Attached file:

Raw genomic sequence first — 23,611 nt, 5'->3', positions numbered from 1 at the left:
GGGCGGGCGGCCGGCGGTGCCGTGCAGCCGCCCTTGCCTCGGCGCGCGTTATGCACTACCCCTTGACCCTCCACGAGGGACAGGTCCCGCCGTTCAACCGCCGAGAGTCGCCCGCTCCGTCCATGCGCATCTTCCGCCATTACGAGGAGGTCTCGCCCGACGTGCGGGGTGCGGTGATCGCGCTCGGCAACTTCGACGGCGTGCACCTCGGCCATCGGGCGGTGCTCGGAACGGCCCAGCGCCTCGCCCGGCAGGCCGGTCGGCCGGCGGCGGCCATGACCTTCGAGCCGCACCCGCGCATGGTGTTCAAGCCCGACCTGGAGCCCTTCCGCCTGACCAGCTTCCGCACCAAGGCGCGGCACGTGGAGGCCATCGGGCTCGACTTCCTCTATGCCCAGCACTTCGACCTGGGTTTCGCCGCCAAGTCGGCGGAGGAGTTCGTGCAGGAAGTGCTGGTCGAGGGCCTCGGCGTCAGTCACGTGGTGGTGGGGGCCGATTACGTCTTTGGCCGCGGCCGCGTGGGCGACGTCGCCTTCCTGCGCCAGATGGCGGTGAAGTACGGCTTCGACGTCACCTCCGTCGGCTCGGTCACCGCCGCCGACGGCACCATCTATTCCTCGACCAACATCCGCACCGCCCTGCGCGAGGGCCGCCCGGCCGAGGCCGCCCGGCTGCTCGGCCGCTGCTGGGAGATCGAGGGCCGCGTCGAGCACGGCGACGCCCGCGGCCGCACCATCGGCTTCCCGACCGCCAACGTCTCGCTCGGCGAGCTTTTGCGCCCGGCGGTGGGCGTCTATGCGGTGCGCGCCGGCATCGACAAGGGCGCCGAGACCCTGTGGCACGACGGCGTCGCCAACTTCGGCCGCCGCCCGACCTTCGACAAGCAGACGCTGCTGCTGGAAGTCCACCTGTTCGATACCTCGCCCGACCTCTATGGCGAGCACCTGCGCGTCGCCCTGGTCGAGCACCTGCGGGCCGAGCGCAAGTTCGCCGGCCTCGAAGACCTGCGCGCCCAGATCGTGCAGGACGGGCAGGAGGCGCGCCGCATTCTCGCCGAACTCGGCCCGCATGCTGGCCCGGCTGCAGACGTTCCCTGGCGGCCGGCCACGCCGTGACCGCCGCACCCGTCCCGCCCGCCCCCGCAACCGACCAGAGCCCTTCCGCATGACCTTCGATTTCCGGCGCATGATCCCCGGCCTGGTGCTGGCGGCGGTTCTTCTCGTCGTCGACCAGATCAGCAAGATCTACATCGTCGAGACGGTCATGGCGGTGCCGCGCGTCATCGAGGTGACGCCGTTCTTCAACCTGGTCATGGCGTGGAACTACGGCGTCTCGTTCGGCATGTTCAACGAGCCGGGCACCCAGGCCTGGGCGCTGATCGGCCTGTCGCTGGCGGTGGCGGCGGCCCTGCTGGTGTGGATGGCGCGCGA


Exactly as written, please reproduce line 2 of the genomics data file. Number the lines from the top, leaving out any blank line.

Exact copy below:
GGGCGGGCGGCCGGCGGTGCCGTGCAGCCGCCCTTGCCTCGGCGCGCGTTATGCACTACCCCTTGACCCTCCACGAGGGACAGGTCCCGCCGTTCAACCGCCGAGAGTCGCCCGCTCCGTCCATGCGCATCTTCCGCCATTACGAGGAGGTCTCGCCCGACGTGCGGGGTGCGGTGATCGCGCTCGGCAACTTCGACGGCGTGCACCTCGGCCATCGGGCGGTGCTCGGAACGGCCCAGCGCCTCGCCCGGCAGGCCGGTCGGCCGGCGGCGGCCATGACCTTCGAGCCGCACCCGCGCATGGTGTTCAAGCCCGACCTGGAGCCCTTCCGCCTGACCAGCTTCCGCACCAAGGCGCGGCACGTGGAGGCCATCGGGCTCGACTTCCTCTATGCCCAGCACTTCGACCTGGGTTTCGCCGCCAAGTCGGCGGAGGAGTTCGTGCAGGAAGTGCTGGTCGAGGGCCTCGGCGTCAGTCACGTGGTGGTGGGGGCCGATTACGTCTTTGGCCGCGGCCGCGTGGGCGACGTCGCCTTCCTGCGCCAGATGGCGGTGAAGTACGGCTTCGACGTCACCTCCGTCGGCTCGGTCACCGCCGCCGACGGCACCATCTATTCCTCGACCAACATCCGCACCGCCCTGCGCGAGGGCCGCCCGGCCGAGGCCGCCCGGCTGCTCGGCCGCTGCTGGGAGATCGAGGGCCGCGTCGAGCACGGCGACGCCCGCGGCCGCACCATCGGCTTCCCGACCGCCAACGTCTCGCTCGGCGAGCTTTTGCGCCCGGCGGTGGGCGTCTATGCGGTGCGCGCCGGCATCGACAAGGGCGCCGAGACCCTGTGGCACGACGGCGTCGCCAACTTCGGCCGCCGCCCGACCTTCGACAAGCAGACGCTGCTGCTGGAAGTCCACCTGTTCGATACCTCGCCCGACCTCTATGGCGAGCACCTGCGCGTCGCCCTGGTCGAGCACCTGCGGGCCGAGCGCAAGTTCGCCGGCCTCGAAGACCTGCGCGCCCAGATCGTGCAGGACGGGCAGGAGGCGCGCCGCATTCTCGCCGAACTCGGCCCGCATGCTGGCCCGGCTGCAGACGTTCCCTGGCGGCCGGCCACGCCGTGACCGCCGCACCCGTCCCGCCCGCCCCCGCAACCGACCAGAGCCCTTCCGCATGACCTTCGATTTCCGGCGCATGATCCCCGGCCTGGTGCTGGCGGCGGTTCTTCTCGTCGTCGACCAGATCAGCAAGATCTACATCGTCGAGACGGTCATGGCGGTGCCGCGCGTCATCGAGGTGACGCCGTTCTTCAACCTGGTCATGGCGTGGAACTACGGCGTCTCGTTCGGCATGTTCAACGAGCCGGGCACCCAGGCCTGGGCGCTGATCGGCCTGTCGCTGGCGGTGGCGGCGGCCCTGCTGGTGTGGATGGCGCGCGA